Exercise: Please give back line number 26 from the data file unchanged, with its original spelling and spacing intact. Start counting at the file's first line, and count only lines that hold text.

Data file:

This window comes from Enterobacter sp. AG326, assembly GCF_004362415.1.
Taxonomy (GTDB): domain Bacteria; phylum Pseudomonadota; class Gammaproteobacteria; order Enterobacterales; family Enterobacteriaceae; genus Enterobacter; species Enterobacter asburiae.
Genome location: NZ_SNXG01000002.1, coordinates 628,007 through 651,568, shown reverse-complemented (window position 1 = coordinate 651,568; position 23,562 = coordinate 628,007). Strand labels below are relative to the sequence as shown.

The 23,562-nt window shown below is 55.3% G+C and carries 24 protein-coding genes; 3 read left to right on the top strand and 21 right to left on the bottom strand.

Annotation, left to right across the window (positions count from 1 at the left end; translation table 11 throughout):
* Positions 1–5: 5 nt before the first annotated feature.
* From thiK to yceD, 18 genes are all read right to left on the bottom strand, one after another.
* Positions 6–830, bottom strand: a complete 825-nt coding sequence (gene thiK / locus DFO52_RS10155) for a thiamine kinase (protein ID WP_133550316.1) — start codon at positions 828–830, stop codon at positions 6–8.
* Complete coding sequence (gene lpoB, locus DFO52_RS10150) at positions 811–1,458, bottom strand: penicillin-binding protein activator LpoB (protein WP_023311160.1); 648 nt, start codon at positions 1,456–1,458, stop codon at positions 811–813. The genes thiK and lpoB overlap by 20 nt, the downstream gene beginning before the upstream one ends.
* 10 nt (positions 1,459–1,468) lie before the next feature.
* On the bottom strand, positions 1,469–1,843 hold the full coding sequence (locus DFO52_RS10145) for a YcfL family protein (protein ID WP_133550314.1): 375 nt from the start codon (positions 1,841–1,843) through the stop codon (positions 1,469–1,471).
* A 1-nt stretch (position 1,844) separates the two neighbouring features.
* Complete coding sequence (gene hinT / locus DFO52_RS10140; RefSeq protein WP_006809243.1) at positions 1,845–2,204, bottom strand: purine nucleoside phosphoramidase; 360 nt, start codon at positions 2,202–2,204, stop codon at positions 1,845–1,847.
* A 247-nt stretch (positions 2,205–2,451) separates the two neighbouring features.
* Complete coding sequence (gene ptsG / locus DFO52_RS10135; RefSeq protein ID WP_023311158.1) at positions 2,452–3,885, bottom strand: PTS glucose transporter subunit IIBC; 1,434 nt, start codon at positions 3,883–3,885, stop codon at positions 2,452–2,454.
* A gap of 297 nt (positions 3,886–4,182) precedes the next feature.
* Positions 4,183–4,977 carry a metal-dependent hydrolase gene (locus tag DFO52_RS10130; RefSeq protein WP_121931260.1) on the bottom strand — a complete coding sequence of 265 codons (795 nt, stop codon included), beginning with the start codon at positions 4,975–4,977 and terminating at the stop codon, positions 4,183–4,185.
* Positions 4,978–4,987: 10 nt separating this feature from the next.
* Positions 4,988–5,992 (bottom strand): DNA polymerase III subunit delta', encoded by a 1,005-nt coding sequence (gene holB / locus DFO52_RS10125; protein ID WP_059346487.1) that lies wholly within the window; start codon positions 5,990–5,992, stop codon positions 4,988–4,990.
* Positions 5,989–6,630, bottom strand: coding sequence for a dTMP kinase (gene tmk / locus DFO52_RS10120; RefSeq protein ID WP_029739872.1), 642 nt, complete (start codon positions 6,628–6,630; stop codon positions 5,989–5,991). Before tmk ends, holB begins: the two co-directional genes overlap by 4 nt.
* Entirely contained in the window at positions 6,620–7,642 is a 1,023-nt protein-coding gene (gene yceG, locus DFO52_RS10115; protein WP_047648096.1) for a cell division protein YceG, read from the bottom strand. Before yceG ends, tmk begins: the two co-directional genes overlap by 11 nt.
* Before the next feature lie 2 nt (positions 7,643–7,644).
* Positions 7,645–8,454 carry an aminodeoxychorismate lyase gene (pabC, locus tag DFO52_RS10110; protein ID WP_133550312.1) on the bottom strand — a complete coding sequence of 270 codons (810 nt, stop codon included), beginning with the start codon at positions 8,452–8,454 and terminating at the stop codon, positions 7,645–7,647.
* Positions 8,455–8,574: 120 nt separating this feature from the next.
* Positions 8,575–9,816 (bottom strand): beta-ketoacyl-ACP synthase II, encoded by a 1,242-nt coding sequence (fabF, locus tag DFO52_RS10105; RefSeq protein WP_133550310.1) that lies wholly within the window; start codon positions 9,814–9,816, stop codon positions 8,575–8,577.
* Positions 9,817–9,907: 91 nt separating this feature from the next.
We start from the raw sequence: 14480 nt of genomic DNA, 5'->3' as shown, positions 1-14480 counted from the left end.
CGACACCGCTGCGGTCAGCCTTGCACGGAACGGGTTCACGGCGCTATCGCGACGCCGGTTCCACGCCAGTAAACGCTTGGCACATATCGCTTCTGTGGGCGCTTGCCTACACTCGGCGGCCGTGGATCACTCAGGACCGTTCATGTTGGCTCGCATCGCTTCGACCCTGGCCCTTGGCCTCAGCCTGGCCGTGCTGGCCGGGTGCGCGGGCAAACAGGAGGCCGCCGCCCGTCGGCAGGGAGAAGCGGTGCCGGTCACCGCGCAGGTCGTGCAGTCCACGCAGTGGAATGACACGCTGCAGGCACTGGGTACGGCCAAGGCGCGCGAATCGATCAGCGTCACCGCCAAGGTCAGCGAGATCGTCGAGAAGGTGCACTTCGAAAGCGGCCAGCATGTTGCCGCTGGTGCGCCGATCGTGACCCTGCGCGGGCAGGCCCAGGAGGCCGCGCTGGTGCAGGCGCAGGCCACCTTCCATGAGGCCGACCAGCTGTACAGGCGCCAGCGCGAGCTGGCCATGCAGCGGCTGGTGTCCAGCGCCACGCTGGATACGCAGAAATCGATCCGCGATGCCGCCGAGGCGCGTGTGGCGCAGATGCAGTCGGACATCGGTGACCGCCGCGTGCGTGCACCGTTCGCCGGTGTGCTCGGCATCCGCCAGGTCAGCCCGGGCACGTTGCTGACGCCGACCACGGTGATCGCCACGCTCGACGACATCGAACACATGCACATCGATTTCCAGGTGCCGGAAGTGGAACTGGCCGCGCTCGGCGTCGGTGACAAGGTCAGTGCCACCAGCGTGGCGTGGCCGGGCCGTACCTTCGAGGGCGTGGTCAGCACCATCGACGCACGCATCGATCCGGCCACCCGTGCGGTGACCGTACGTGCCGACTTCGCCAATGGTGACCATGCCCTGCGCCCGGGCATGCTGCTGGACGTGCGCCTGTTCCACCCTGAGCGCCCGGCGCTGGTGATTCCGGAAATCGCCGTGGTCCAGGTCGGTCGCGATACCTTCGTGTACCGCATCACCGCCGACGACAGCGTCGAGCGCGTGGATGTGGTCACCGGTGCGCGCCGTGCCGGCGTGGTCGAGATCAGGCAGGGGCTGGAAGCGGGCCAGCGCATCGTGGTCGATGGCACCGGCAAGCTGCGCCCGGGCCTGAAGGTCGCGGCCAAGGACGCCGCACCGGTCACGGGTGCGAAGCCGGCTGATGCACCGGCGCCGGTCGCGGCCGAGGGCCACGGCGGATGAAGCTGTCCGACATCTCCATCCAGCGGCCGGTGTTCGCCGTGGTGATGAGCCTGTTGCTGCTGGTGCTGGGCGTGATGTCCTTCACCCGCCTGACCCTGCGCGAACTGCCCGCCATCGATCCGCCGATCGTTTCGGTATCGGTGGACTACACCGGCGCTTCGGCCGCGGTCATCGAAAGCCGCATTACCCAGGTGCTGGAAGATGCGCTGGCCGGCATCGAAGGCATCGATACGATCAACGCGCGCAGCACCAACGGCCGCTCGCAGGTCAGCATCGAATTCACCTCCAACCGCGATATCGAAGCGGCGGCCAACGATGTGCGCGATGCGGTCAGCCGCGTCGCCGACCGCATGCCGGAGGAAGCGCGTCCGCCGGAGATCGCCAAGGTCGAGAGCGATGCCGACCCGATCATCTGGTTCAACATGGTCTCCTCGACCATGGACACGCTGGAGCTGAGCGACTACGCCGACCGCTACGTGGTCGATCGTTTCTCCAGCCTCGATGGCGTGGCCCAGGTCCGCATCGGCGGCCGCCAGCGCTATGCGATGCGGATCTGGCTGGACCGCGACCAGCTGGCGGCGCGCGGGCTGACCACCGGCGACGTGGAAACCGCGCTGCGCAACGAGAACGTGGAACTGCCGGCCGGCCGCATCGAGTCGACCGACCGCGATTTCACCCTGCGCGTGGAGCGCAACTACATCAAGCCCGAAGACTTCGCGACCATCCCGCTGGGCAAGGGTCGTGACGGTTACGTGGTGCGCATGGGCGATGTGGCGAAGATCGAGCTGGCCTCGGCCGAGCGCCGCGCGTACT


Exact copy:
* Positions 9,817–9,907: 91 nt separating this feature from the next.